A series of short films centered around the outdoor experience is coming to Homer Feb. 9, from 7-9 p.m. The Backcountry Film Festival is produced annually by the nonprofit Winter Wildlands Alliance, based in Boise, Idaho.
The goal of the festival is to show people how to protect and use landscapes in winter. For that reason, the Alliance says funds raised at local screenings stay within the community to support conservation and education efforts.
KBBI’s Shady Grove Oliver spoke with Alaska Quiet Rights Coalition volunteer Willy Dunne about the event:
OLIVER: So, to start off, can you tell me a little bit about this Backcountry Film Festival and its history, some of the background?
DUNNE: Well, the Winter Wildlands Alliance is a group down in the Lower 48 which started the film festival about 12 years ago. We’ve been showing the films here in Homer for at least six years, maybe longer than that. Once again this year, the Kachemak Nordic Ski Club is joining up with the Alaska Quiet Rights Coalition to sponsor this year’s film festival on Thursday, Feb. 9, at 7 p.m.
OLIVER: Tell me a little bit about some of the films that are coming. Is there a theme to the festival?
DUNNE: The theme is basically the human-powered experience in winter, so there’s a lot of films about skiing. There’s films about snowshoeing. There’s films about family life. There’s a film about a mountain guide with an infectious enthusiasm for life. There’s quite a variety but the theme that ties them all together is the human-powered experience in backcountry winter.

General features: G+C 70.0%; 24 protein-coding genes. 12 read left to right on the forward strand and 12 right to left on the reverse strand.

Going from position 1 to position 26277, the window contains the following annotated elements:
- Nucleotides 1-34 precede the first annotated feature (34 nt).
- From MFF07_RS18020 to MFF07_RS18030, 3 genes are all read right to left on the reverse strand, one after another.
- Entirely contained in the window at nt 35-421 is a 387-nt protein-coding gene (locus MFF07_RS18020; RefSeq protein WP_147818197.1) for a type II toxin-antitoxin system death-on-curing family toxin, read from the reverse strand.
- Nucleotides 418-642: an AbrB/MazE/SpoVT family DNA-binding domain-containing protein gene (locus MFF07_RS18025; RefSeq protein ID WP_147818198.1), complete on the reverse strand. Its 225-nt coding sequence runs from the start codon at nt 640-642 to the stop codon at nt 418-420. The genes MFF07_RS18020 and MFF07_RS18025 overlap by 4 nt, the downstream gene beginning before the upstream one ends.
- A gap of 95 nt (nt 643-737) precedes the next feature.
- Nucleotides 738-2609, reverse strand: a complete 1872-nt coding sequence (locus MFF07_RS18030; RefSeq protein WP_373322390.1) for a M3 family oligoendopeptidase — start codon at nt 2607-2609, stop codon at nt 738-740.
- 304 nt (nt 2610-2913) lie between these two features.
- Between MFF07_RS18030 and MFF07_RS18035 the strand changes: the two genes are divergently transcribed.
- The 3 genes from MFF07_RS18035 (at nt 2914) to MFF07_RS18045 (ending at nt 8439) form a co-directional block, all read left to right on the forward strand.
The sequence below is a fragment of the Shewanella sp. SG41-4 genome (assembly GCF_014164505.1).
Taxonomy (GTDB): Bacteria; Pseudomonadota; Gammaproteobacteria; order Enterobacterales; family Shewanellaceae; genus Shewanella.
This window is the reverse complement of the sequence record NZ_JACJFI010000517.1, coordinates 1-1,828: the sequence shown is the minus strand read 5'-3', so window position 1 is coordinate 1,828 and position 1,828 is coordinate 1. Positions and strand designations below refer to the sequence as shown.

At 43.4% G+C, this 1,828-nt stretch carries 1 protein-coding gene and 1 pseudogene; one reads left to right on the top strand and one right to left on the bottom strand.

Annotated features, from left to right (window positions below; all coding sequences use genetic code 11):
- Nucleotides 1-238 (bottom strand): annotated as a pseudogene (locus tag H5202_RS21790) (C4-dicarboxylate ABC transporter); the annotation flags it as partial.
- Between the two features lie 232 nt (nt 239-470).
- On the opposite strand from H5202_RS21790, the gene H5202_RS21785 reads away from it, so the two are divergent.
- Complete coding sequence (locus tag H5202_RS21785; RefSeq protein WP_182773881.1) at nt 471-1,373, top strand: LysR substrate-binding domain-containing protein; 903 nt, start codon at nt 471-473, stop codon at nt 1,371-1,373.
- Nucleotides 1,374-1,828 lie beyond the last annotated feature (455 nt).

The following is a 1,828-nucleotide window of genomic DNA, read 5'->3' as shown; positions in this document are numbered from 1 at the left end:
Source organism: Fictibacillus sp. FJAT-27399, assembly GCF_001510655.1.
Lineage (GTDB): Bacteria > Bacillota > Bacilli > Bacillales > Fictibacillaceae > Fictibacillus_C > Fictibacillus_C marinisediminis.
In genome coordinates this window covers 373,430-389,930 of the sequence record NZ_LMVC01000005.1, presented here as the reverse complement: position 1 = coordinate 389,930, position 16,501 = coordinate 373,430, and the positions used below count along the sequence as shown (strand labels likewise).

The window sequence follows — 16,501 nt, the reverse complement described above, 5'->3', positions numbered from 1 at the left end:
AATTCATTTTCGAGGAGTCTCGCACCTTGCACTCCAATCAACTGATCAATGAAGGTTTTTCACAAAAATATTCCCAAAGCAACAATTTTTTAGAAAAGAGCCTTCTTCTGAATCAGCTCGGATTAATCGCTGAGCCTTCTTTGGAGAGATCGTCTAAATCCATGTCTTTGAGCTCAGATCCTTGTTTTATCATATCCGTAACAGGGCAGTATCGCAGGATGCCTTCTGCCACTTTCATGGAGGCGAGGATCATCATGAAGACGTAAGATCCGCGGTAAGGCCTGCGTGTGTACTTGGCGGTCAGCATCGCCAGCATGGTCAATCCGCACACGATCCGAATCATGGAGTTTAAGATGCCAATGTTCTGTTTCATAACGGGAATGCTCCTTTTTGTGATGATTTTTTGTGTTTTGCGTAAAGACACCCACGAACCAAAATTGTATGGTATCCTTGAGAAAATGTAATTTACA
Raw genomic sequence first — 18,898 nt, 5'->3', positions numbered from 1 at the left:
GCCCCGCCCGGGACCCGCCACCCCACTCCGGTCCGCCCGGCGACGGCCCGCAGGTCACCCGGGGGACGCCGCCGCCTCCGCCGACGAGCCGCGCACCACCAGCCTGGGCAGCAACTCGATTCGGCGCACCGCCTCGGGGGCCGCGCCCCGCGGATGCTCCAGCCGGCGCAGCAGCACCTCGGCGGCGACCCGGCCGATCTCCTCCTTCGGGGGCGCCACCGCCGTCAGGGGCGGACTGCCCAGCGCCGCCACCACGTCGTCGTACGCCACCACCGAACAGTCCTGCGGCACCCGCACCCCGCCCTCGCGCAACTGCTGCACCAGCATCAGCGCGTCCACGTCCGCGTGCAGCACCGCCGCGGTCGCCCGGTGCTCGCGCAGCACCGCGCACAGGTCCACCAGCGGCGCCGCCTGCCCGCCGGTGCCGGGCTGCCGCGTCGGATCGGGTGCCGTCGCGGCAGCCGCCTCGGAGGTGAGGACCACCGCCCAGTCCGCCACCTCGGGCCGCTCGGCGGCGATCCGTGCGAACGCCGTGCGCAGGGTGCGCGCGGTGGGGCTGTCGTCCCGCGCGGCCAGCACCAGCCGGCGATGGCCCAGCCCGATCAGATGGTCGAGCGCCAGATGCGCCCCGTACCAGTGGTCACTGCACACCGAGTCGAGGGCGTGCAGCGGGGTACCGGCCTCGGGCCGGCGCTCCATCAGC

OLIVER: Are these all short films or are there any feature-length?
DUNNE: We’ve got 11 short films. They range from only about three minutes up to about 15 minutes in length. We’ve got 11 films altogether that we’ll be showing with an intermission in between.
OLIVER: Why do you think this type of themed film festival would be of interest particularly to people here in this area?
DUNNE: Well, you know, it’s interesting. For the past couple of winters when we had very little snow, I think people really enjoyed seeing these films and enjoying winter vicariously through the films, but this year we’ve got much better snow conditions and so, people are getting out and enjoying it. I think people just enjoy seeing how other people enjoy backcountry, how it can be enjoyed without motorized vehicles, how the beauty of the backcountry is just infectious.
OLIVER: What do you hope people will take away from this event?
DUNNE: Well, a couple of things. Working with the Alaska Quiet Rights Coalition, we support areas of backcountry that are off-limits to motorized vehicles and that you have to work a little bit harder to get into but you experience a completely different setting with the beauty of the quiet around there. These films really reinforce the importance of having quiet backcountry areas. We are hoping that people will appreciate the importance of advocacy for quiet rights. Also, the Kachemak Nordic Ski Club, which has been a sponsor of the Backcountry Film Festival for many years, is trying to encourage people to participate in that organization to help with supporting an organization that maintains our ski trails and provides lots of winter family fun for everybody.